All content © 2011 Pete McGregor

05 October 2011

The path to Kuelap

The massive structure of Kuelap sits at 3000 metres, surrounded by steep valleys. Although far less well known than Machu Picchu, the travellers I met who had visited both sites found Kuelap at least as impressive, with the advantage that what reconstruction has been carried out is easy to identify — and the guides point it out. What I did find difficult about Kuelap was photographing it to show its astonishing size and position — unlike the manicured Machu Picchu, much of Kuelap still hides among the bromeliad-clad trees, and because it's the highest point in the area (unlike Machu Picchu), one can't look down on it. This photograph looks back from the foot of the main wall down the path to the carpark.

If you're thinking of travelling to Peru, consider spending a few days in Chachapoyas to visit Kuelap, the Sarcófagos de Karajía, and maybe some of the many other fascinating and spectacular places in the area.

[2 October 2011, Panasonic Lumix GH1, 100–300 mm at 100 mm, ISO 200, 1/640 at f8] 
All content © 2011 Pete McGregor

04 October 2011

Early morning, inside; Galápagos

Jumping back a few weeks — my room on Isabela, the largest island in the Galápagos archipelago (I love that word — "archipelago"). The room was actually partitioned, and I slept in the other area in a larger bed — with sheets. I wrote at the tiled bench in the kitchen area; I wrote in restaurants, I wrote at a little bar on the waterfront, I wrote wherever and whenever I could.

Now I'm in Peru, ready to leave Chachapoyas, which has proved far more interesting and enjoyable than I'd expected. I'd intended taking the notorious bus to Cajamarca, but having been over part of the road yesterday on the way to Kuelap, the desire to enjoy the landscape has waned a little — 12 hours on a winding, rough, slow road no longer seems so necessary. I'll take the night bus to Trujillo instead, despite my aversion to travelling at night when I can't see what I'm travelling through (and they're not as safe as the day journeys). Then on to Huaraz in the climbing and trekking paradise of the Cordillera Blanca.

[13 September 2011 [Ecuador], Panasonic Lumix GH1, 14–45 mm at 14 mm, ISO 400, 1/50 at f16]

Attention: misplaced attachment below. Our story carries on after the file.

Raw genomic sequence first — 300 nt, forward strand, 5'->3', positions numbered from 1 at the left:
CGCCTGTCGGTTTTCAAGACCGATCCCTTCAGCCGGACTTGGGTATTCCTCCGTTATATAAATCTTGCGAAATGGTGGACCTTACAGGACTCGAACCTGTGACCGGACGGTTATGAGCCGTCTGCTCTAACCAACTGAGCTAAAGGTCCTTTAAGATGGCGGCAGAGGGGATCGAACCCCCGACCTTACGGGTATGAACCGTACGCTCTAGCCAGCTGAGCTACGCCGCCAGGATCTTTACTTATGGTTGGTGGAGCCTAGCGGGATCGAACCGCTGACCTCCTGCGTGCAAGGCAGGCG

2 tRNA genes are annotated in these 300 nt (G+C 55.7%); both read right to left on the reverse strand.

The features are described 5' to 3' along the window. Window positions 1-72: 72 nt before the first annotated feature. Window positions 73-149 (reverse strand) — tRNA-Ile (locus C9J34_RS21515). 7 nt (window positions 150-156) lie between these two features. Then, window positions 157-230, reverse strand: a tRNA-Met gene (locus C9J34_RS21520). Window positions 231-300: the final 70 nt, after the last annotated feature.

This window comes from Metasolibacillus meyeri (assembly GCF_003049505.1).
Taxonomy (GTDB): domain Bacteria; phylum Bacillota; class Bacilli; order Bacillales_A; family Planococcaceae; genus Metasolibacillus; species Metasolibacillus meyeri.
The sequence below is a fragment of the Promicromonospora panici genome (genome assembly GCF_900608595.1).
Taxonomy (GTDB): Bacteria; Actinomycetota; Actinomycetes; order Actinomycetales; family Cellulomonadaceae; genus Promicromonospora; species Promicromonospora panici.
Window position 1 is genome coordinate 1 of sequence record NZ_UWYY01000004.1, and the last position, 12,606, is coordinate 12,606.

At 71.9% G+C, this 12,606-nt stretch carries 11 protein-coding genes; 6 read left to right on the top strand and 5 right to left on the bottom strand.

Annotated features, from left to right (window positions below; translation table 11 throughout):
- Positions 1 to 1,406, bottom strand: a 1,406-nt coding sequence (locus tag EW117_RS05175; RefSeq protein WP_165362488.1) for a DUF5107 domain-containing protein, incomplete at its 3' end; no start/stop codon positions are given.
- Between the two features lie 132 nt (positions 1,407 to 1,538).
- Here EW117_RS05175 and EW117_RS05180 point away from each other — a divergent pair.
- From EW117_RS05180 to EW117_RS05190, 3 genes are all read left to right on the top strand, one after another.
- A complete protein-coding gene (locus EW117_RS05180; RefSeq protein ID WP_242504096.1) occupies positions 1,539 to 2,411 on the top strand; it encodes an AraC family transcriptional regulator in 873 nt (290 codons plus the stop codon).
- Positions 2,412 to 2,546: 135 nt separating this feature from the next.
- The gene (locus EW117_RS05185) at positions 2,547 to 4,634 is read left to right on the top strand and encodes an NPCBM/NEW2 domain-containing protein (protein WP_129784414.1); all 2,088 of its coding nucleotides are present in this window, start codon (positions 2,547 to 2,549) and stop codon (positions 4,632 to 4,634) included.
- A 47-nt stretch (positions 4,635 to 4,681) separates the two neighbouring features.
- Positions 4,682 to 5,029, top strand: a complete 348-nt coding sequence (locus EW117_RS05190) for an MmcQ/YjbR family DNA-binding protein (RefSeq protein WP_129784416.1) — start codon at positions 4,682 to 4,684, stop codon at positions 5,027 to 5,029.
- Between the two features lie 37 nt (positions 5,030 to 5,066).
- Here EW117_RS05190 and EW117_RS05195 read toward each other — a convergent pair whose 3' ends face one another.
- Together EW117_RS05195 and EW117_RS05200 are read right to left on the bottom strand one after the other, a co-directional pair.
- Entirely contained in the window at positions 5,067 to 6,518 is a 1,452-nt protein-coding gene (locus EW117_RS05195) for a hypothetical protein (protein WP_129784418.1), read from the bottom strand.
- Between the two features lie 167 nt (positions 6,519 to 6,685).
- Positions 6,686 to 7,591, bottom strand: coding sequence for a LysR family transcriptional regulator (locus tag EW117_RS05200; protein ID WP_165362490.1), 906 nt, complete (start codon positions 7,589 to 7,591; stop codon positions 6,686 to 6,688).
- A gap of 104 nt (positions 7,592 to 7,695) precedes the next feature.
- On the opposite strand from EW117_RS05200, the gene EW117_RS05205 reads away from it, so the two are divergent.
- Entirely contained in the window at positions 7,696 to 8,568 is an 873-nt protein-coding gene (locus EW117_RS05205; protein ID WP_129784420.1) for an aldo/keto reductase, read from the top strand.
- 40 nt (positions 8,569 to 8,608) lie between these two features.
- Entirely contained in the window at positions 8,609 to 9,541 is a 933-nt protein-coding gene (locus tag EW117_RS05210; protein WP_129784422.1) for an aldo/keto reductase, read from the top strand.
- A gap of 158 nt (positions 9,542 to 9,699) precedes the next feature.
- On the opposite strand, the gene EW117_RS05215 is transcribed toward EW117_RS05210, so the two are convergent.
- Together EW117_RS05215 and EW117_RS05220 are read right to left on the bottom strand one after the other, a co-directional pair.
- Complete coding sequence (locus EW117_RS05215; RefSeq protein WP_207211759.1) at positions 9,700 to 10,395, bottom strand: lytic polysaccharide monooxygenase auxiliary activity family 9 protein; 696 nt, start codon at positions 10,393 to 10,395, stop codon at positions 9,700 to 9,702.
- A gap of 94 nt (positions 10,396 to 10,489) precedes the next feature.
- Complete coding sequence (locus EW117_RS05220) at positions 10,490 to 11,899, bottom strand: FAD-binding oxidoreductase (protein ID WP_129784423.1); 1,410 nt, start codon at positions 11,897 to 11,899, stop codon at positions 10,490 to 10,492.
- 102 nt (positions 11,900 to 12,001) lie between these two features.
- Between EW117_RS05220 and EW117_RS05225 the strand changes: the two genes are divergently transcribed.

All content © 2011 Pete McGregor

03 October 2011

The Sarcophagi of Karajía, Peru

The sarcophagi at Karajía, near Chachapoyas in northern Peru, stand high on a cliff, inaccessible to all but birds. The whole mountainside used to contain these tombs, but earthquakes over the last thousand years have taken their toll. These reminders of Chacapoyan culture pre-date the Incas.

An eerie place. The sarcophagi stand guard, strange and silent; the brittle bones of humans lie in places right next to the path.

Off to Kuelap in less than an hour. 

[1 October 2011 [Ecuador], Panasonic Lumix GH1, 100–300 mm at 300 mm, ISO 200, 1/500 at f5.6]  

All content © 2011 Pete McGregor

01 October 2011

Eared dove, Quito

Eared dovesZenaida auriculata) were one of the first birds I identified in Ecuador. Ubiquitous in Quito, they're widespread elsewhere too, and only in Cuenca did I notice they'd largely been replaced by fat feral pigeons. This was one of the few reasonable photos I managed; an eared dove outside my room at the Tutamanda hostel in Quito.

I'm in Peru now, at Chachapoyas. I left Vilcabamba early yesterday morning (Thursday), travelling by bus through a spectacular landscape to Zumba; in the back of a ute to La Balsa and the most informal, friendly border crossing I've ever had, from Ecuador to Peru. Then a wonderful hour and a half squeezed into a car with six others plus the driver and our luggage, to San Ignacio. On to Jaén for the night, then this morning to Bagua Grande and another fast colectivo ride through yet another spectacular, sere landscape to Chachapoyas. I'm now at the hostel Revash, heading for the Sarcófagos de Karajía tomorrow and the pre-inca ruins at Kuelap the next day.

[25 August 2011 [Ecuador], Panasonic Lumix GH1, 100–300 mm at 300 mm, ISO 400, 1/400 at f5.6] 

All content © 2011 Pete McGregor